A Facebook friend posted “Why open plan offices are like a nudist beach” (Washington Post):
In the #MeToo era, an open-office environment might seem like the perfect solution for fixing the sexual harassment that can take place behind closed office doors. If there are glass walls everywhere, and no one has doors or even plastic partitions to reserve any sense of privacy, groping and sexual advances might be harder to get away with.
But that hardly means it’s an office arrangement women love. Research has already shown that women tend to be more sensitive than men to the noise generated in open-plan offices, and take more long sick leaves when they work in them. Now a recently published study of a British government office showed that open-plan offices may be tougher for women in different ways — leaving them feeling more scrutinized for their appearance, subject to staring by male peers and more self-conscious about their status in the organization.
Silicon Valley women express their unhappiness:
“A couple jobs ago, I was basically a zoo animal. Incessant staring and comments on my clothes, makeup, jewelry, conversations, personal habits, food, facial expressions, everything. One guy would even stare between the monitors all day and comment while I worked.”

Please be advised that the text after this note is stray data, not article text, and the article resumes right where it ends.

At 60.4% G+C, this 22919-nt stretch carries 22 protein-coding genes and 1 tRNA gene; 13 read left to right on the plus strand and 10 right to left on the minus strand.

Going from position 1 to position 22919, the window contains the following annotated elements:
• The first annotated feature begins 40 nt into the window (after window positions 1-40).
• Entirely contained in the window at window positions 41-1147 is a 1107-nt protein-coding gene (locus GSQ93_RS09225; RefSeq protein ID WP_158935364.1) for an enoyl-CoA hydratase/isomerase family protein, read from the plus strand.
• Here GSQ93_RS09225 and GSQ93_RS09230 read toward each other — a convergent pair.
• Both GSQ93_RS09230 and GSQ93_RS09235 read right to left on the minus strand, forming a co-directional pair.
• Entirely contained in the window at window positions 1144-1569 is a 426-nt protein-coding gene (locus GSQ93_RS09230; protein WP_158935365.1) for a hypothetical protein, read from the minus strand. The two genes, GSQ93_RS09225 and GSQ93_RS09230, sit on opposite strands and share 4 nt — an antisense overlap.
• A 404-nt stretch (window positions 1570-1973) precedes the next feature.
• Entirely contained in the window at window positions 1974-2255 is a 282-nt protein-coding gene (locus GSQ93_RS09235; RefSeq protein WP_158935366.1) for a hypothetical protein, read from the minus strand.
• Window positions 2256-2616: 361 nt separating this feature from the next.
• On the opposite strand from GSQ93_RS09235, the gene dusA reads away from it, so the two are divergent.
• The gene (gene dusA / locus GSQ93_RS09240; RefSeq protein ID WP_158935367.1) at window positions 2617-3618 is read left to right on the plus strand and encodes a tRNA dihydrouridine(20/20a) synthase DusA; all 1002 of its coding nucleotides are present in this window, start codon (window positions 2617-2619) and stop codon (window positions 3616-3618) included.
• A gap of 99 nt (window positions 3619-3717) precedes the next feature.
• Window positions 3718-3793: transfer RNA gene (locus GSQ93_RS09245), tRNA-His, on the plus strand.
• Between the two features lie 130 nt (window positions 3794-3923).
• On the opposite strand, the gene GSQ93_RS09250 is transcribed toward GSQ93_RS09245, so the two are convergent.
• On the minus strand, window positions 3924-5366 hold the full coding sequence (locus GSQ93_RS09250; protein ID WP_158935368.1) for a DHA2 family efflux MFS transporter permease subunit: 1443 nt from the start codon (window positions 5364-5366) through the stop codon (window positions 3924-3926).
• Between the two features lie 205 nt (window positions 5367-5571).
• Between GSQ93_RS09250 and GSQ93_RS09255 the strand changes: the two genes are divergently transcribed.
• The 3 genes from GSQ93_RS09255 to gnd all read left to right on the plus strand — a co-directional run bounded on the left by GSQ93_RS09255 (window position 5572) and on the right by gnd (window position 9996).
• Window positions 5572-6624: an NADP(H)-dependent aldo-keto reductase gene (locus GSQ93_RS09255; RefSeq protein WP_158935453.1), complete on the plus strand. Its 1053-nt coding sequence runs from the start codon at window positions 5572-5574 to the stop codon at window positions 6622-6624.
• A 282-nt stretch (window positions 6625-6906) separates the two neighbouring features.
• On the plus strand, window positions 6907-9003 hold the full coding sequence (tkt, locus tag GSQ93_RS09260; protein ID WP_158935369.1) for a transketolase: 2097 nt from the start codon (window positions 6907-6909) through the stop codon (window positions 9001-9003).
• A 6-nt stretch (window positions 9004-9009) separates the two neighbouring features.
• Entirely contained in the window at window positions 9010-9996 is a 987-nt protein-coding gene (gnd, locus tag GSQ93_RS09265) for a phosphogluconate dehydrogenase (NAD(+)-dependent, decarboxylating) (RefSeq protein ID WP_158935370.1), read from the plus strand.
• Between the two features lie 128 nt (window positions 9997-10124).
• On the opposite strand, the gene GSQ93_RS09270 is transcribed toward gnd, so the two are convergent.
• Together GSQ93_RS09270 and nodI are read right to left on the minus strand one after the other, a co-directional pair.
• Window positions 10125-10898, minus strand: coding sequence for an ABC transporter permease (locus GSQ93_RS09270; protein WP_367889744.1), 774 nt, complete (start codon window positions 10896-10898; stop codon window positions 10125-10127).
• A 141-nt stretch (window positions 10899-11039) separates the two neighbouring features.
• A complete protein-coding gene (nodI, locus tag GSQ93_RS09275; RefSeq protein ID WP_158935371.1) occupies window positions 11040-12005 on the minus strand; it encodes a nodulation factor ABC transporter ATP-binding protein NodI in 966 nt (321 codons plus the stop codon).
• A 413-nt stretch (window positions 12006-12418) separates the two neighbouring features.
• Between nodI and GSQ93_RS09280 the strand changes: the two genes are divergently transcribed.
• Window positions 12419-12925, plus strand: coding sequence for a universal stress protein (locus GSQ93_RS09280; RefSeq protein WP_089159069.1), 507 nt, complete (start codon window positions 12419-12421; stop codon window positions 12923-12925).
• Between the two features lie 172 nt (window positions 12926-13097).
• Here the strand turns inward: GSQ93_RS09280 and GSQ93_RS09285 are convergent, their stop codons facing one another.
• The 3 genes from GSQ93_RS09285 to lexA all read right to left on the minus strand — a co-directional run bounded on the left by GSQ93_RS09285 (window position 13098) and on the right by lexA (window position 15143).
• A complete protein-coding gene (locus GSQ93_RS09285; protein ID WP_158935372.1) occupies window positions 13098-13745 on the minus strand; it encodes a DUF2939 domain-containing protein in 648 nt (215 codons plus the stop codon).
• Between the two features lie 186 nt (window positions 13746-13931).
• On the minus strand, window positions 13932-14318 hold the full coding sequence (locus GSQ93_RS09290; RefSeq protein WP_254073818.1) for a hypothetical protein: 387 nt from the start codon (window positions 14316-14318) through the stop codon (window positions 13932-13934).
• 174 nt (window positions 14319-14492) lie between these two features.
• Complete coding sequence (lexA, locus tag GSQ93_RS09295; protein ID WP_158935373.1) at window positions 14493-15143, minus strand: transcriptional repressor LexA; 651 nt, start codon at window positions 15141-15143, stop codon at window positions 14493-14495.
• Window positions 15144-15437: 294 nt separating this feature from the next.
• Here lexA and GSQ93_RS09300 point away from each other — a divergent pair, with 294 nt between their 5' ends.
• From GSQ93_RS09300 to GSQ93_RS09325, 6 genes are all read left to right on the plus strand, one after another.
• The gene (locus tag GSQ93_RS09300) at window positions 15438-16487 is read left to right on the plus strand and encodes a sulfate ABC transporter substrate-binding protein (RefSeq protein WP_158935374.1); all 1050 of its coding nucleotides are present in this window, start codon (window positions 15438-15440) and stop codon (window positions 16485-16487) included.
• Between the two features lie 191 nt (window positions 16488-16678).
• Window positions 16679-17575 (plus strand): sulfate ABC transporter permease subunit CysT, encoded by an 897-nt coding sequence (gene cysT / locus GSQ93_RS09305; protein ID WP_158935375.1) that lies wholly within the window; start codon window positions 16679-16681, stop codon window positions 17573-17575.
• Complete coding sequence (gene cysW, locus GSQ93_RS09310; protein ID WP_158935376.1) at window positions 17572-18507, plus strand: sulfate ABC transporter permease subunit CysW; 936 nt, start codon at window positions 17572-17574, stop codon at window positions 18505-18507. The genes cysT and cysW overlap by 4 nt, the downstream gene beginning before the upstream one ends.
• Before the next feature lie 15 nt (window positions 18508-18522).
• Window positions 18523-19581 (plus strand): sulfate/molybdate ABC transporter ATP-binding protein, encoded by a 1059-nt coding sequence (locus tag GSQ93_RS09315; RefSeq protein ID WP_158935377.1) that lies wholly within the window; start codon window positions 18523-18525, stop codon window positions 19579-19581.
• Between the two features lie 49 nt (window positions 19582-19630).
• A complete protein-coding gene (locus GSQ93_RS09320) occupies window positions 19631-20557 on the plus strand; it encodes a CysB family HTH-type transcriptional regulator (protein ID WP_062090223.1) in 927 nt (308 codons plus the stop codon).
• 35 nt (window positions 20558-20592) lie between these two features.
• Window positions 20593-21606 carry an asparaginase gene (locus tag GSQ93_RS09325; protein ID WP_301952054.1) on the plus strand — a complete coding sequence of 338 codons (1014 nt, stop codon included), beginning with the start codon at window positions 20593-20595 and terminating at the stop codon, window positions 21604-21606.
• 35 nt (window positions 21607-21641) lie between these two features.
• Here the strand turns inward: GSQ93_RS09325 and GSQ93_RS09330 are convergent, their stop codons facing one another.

(Why was she wearing makeup and jewelry if she wanted to keep the lowest possible profile?)
Another reader, named only Veronica G., wrote Fast Company to say “my own office was a glass box and my desk did not have a facade – which meant, because I always wear skirts or dresses instead of pants, I had to sit with my knees together all the time to look ‘proper’ because I was visible from all angles.”
(Why not get some pants at Costco for $20? Or shop for rompers? (I learned recently from a 3rd grader that “rompers” look like a dress on top, but are divided into pants on the bottom))
What was interesting about this was the ensuing discussion:
Married-with-kids male engineer (“mengineer”?): Journalism in 2018: Pick a situation or practice. Say that women (or minorities) are disproportionately affected. Collect thunderous applause.
Male-named college undergraduate: Man, isn’t exposing the rampant sexism/racism in America just the worst? what a drag.
Engineer: In America, in the midst of rampant sexism and racism. I just spent two days in an open office environment. These women stared at me constantly and just JUDGED. I could feel it.
Undergrad: I’m confused, are you claiming to be a victim of sexism?
Engineer: I certainly am. Why not? Are you questioning a victim’s testimony?
Wag: You are not a “victim”; You are a “survivor”
Undergrad (to Wag): way to trivialize the various traumas that sexual assault survivors endure on a regular basis. It’s like you playing a game of paintball and calling yourself a war veteran afterwards.